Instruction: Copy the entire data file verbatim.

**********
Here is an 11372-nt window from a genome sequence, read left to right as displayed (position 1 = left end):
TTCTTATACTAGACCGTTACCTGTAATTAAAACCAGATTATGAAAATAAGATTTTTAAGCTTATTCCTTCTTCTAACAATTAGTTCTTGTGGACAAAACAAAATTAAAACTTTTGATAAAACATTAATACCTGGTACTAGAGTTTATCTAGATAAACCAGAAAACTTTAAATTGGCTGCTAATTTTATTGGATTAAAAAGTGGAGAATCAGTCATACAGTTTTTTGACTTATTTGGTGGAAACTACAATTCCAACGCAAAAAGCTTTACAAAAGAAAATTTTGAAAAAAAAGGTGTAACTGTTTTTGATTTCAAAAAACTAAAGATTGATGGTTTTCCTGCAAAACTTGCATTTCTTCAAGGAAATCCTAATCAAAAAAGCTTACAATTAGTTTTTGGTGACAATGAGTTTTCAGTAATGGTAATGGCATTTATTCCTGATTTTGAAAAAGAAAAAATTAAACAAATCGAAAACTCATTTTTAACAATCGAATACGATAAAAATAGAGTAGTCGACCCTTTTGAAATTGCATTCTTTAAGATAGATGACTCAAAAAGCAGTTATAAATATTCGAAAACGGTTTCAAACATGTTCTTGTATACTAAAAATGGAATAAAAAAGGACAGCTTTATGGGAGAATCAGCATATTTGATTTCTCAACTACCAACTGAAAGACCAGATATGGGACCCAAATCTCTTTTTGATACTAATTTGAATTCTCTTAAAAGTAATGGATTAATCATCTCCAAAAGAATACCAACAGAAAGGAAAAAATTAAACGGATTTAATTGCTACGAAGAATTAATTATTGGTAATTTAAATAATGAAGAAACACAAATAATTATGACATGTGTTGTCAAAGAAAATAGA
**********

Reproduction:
Here is an 11372-nt window from a genome sequence, read left to right as displayed (position 1 = left end):
TTCTTATACTAGACCGTTACCTGTAATTAAAACCAGATTATGAAAATAAGATTTTTAAGCTTATTCCTTCTTCTAACAATTAGTTCTTGTGGACAAAACAAAATTAAAACTTTTGATAAAACATTAATACCTGGTACTAGAGTTTATCTAGATAAACCAGAAAACTTTAAATTGGCTGCTAATTTTATTGGATTAAAAAGTGGAGAATCAGTCATACAGTTTTTTGACTTATTTGGTGGAAACTACAATTCCAACGCAAAAAGCTTTACAAAAGAAAATTTTGAAAAAAAAGGTGTAACTGTTTTTGATTTCAAAAAACTAAAGATTGATGGTTTTCCTGCAAAACTTGCATTTCTTCAAGGAAATCCTAATCAAAAAAGCTTACAATTAGTTTTTGGTGACAATGAGTTTTCAGTAATGGTAATGGCATTTATTCCTGATTTTGAAAAAGAAAAAATTAAACAAATCGAAAACTCATTTTTAACAATCGAATACGATAAAAATAGAGTAGTCGACCCTTTTGAAATTGCATTCTTTAAGATAGATGACTCAAAAAGCAGTTATAAATATTCGAAAACGGTTTCAAACATGTTCTTGTATACTAAAAATGGAATAAAAAAGGACAGCTTTATGGGAGAATCAGCATATTTGATTTCTCAACTACCAACTGAAAGACCAGATATGGGACCCAAATCTCTTTTTGATACTAATTTGAATTCTCTTAAAAGTAATGGATTAATCATCTCCAAAAGAATACCAACAGAAAGGAAAAAATTAAACGGATTTAATTGCTACGAAGAATTAATTATTGGTAATTTAAATAATGAAGAAACACAAATAATTATGACATGTGTTGTCAAAGAAAATAGA